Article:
Accused methamphetamine dealer Gene Williams Robbins, 39, of Clearfield, waived his right to a preliminary hearing before Magisterial District Judge Michael Morris Wednesday at Centralized Court held at the Clearfield County Jail.
According to the affidavit of probable cause, Robbins sold methamphetamine to a confidential informant on four different occasions.
On Feb. 1, he sold 0.21 grams of methamphetamine to the CI for $50. On Feb. 9, he sold a CI 0.23 grams of methamphetamine for $50.
On Feb. 23, he sold 3.5 grams of methamphetamine to a CI for $375 and on March 9, he sold 3.48 grams of methamphetamine for $400.
All four buys occurred in Boggs Township, Clearfield County.
Robbins is charged with four counts of possession with intent to deliver a controlled substance, which are ungraded felonies; four counts of criminal use of a communication facility, which are felonies of the third degree; four counts of possession of a controlled substance, and four counts of possession of drug paraphernalia, which are ungraded misdemeanors.
Robbins is incarcerated in the Clearfield County Jail on $50,000 monetary bail.
He was represented by Paul Charles Colavecchi of Clearfield.
An unique program can assist low-income older residents in Clearfield and Centre counties find job opportunities in the healthcare, food preparation, customer service, retail or office support fields.
Associates for Training and Development or A4TD, through its Senior Community Service Employment Program, helps eligible, mature residents, age 55 or older whose income is less than 125 percent of the federal poverty guidelines, acquire workplace skills through paid, part-time training, and also assists them in job searches.
Case Management Participant Assistant Susan Hunt said the program has been in existence for more than 50 years.
“We help those age 55 and older, learn and retain those occupational skills that will make them employable in the work force. It’s a paid internship that transitions participants from training in one of five tracts to actual employment,” Hunt stated.
The five training tracts, healthcare, food preparation, customer service, retail and office support, have been identified by the state Department of Labor and Industry as high-growth employment areas where employees are needed.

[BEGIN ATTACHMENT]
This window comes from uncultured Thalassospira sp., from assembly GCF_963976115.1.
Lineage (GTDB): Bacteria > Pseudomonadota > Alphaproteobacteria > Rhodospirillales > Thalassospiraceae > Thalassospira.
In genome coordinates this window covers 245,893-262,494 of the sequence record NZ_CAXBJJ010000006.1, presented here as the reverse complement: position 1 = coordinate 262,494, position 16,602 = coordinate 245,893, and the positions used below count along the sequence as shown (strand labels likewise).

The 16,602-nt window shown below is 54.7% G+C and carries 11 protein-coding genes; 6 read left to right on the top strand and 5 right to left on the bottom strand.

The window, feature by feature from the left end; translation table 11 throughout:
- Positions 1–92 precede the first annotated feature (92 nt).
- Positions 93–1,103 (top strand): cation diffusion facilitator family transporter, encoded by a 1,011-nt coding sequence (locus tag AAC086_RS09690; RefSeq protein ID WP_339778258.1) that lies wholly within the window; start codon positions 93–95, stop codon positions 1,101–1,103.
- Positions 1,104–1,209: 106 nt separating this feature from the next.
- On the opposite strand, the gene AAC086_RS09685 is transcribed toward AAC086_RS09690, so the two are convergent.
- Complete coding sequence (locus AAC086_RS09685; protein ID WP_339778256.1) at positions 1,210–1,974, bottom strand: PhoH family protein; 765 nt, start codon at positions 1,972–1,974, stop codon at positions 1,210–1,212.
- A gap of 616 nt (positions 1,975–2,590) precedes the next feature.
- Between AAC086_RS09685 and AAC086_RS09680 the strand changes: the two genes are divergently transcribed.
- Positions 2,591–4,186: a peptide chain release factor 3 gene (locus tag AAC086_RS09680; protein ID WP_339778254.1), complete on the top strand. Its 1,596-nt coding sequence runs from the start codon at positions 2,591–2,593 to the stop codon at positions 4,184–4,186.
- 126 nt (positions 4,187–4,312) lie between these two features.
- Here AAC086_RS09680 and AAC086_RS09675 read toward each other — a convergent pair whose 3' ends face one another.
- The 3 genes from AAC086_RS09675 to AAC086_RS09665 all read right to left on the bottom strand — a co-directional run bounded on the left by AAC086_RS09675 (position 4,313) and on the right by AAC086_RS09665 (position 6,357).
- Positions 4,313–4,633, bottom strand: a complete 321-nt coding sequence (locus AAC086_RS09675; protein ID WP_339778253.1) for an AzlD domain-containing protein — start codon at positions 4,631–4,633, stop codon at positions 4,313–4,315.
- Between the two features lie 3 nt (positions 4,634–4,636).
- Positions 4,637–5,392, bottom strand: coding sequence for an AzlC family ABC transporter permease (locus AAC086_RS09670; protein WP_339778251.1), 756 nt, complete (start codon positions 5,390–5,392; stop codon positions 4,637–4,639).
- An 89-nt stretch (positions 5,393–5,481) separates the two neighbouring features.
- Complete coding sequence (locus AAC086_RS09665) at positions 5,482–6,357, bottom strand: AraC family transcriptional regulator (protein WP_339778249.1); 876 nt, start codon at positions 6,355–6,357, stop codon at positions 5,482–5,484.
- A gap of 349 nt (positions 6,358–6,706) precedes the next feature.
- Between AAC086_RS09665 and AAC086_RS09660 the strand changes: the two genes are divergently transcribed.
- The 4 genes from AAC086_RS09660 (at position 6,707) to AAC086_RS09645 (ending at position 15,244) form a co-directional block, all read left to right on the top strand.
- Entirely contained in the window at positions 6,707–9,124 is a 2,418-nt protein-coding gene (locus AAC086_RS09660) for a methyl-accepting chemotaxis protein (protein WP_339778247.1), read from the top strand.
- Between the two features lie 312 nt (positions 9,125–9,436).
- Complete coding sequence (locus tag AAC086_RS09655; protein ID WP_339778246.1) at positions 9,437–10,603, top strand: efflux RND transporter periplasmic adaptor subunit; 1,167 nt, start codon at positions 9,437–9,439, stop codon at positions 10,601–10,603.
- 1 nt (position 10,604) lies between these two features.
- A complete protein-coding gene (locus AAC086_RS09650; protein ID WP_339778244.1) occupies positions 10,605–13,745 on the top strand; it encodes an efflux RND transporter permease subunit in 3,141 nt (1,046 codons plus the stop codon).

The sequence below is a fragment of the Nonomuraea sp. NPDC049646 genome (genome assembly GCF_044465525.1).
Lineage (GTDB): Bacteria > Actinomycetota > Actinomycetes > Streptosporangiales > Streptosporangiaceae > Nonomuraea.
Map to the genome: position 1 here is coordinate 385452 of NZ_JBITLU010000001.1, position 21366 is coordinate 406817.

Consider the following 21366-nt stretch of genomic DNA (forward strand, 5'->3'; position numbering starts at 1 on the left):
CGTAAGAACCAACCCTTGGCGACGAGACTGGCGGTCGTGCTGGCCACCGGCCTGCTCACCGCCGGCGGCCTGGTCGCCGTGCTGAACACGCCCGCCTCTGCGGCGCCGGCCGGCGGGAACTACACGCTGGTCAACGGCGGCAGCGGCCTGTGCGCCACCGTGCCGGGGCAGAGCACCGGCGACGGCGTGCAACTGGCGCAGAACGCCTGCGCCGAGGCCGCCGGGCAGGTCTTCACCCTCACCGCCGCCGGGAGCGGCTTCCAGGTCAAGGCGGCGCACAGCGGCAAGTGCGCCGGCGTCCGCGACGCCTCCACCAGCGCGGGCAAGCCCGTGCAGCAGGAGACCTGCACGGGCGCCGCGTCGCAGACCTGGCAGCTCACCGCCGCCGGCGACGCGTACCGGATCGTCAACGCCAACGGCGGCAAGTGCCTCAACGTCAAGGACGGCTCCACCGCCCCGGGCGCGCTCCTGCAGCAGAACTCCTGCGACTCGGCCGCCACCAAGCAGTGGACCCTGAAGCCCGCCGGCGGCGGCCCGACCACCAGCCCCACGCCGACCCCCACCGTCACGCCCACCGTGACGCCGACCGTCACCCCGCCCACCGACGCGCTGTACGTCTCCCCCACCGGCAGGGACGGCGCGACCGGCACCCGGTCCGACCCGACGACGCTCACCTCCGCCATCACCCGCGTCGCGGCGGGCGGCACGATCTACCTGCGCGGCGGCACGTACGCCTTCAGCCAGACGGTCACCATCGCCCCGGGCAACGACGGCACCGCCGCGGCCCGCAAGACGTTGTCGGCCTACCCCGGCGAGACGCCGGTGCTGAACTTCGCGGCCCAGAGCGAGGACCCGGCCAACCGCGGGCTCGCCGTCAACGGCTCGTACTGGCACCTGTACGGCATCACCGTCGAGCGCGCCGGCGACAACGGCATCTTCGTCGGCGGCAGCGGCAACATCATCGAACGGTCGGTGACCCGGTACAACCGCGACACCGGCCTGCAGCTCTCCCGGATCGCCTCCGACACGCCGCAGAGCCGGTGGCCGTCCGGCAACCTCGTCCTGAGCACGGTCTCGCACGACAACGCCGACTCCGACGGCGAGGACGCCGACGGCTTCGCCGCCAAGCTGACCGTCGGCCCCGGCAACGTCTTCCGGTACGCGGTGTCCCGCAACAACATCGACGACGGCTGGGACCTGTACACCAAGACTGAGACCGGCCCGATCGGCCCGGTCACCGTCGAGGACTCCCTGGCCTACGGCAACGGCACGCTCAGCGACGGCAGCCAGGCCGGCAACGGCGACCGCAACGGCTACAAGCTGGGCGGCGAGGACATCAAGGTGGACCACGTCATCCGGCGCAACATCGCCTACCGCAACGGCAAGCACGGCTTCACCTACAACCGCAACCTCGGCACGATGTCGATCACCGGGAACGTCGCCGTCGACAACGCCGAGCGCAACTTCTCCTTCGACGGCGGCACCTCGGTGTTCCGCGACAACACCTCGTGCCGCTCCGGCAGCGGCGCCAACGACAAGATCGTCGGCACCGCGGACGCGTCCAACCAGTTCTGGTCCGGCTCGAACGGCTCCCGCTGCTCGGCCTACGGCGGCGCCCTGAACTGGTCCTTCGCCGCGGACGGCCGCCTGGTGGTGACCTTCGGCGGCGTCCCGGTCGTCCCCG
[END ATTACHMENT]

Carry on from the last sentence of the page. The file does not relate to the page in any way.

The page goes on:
Participants gain work experience in a variety of community service activities at non-profit and public facilities, including schools, hospitals, day-care centers, and senior centers. These agencies provide job skills training and help participants in their job search efforts. Participants may train up to 20 hours per week while earning minimum wage, Hunt explained.
“The program helps those who have taken the self-initiative to reinvent themselves to obtain skills that an employer would find desirable. The bulk of the training is done at a host site but if they need additional training such as to acquire General Educational Development certification, they can get paid hours as they are working toward getting their GED, computer training or whatever is needed,” Hunt said.
In addition to on-site training, SCSEP services may also include career assessment, individual employment plan development, supportive services, and specialized skill training needed for a successful transition to a career.
A4TD is provided in cooperation of the Senior Community Service Employment Program and the Department of Labor and Industry.
For more information about A4TDcontact: Associates for Training and Development located at 116 S. Second St., Clearfield. The telephone number is 814-765-2696 or visit the website, www.a4td.org.
The Pennsylvania Department of Transportation announced Friday that a bridge on Route 453 in Clearfield County was expected to reopen by the end of the day yesterday. The bridge spans Little Clearfield Creek near the village of Olanta. Replacing it removes weight limit postings of 35 and 40 tons and removes the bridge from the list of Clearfield County bridges in poor condition.
Once the bridge is open to traffic, PennDOT will lift the two official detours that have been in place since mid-June. The detour for passenger vehicles directed traffic onto Route 2012 (Zion Road), Route 2023 (Turkey Hill Road), and Route 2022 (Little Clearfield Creek Road). The detour for commercial vehicles directed traffic onto Route 53, Route 729 (Tyrone Pike) and Route 969 (Lumber City Highway).
The original steel bridge was built in 1937, is 81 feet long, and carries an average of 614 vehicles daily. It was replaced with a pre-stressed, concrete bridge. Overall work included removal of the old bridge, construction of the new bridge, approach paving, guiderail installation, pavement markings, and miscellaneous items.
Clearwater Construction of Mercer is the contractor for this $1.6 million project, which covers replacement of two bridges. This was the first of those bridges. The other is a box culvert on Route 2023 in Glen Richey, which is scheduled to be replaced following the conclusion of the 2020 school year.
PennDOT reminds drivers to use caution in work zones, follow official detour signs, obey posted speed limits, and always buckle up.
PennDOT encourages drivers to “Know before they go” and to check conditions on more than 40,000 roadway miles by visiting www.511PA.com. 511PA is free, available 24 hours a day, and provides traffic delay warnings, weather forecasts, traffic speed information, and access to more than 950 traffic cameras.
Reminder: There will be no edition of The Progress on Monday, Sept. 2, due to the holiday. The Progress will resume on Tuesday, Sept. 3. We wish everyone a happy and safe Labor Day Weekend!